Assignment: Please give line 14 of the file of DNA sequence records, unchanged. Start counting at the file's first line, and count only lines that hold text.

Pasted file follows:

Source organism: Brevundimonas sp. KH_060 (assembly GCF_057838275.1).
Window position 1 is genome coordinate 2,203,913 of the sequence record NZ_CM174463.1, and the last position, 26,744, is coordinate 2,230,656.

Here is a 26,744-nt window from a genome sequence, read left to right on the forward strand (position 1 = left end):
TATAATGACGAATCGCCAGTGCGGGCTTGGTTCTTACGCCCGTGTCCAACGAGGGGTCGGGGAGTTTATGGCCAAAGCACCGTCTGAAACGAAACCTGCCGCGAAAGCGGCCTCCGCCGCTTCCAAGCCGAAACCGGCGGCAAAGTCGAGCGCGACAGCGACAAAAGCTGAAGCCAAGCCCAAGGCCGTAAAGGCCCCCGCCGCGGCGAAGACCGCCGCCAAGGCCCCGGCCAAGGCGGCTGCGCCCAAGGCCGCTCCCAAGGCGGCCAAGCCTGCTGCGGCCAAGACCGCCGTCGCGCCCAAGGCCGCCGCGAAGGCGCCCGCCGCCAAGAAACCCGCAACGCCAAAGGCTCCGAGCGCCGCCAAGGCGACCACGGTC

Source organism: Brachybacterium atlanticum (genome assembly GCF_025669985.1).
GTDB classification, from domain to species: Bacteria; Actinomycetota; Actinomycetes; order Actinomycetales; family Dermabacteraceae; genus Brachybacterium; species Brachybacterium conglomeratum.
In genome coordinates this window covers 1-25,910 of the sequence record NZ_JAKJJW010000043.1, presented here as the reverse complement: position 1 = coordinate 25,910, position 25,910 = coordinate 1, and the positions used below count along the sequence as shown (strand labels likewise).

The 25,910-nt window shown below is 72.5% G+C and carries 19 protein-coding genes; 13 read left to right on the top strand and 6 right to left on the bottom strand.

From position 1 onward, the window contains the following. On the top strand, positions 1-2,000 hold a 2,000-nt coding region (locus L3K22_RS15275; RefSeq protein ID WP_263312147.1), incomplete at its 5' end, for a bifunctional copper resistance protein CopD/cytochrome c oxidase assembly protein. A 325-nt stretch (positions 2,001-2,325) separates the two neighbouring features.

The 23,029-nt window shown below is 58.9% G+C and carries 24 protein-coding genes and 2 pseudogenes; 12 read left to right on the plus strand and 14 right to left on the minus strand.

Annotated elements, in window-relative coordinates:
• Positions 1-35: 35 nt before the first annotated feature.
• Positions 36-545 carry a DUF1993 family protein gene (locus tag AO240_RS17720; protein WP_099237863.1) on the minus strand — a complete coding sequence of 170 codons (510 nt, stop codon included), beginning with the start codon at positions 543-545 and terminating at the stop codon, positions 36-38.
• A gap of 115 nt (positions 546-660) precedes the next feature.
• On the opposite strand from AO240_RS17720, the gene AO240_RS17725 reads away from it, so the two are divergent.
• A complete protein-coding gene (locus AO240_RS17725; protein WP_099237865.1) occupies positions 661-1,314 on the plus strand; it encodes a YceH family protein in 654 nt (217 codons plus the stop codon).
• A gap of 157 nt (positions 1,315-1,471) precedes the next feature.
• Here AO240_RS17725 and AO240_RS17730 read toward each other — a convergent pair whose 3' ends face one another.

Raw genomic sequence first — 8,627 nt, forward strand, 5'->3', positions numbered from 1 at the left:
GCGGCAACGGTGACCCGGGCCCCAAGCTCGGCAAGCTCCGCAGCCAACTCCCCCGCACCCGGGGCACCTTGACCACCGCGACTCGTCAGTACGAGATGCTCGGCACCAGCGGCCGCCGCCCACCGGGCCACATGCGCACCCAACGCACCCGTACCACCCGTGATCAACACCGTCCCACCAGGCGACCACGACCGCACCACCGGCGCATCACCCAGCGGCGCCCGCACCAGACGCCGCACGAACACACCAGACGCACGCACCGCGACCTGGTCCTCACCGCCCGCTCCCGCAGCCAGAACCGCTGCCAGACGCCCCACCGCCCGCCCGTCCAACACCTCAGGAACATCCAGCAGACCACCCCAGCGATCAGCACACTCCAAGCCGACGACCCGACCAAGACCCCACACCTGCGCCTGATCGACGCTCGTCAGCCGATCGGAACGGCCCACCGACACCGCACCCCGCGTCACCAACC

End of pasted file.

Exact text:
• A gap of 115 nt (positions 546-660) precedes the next feature.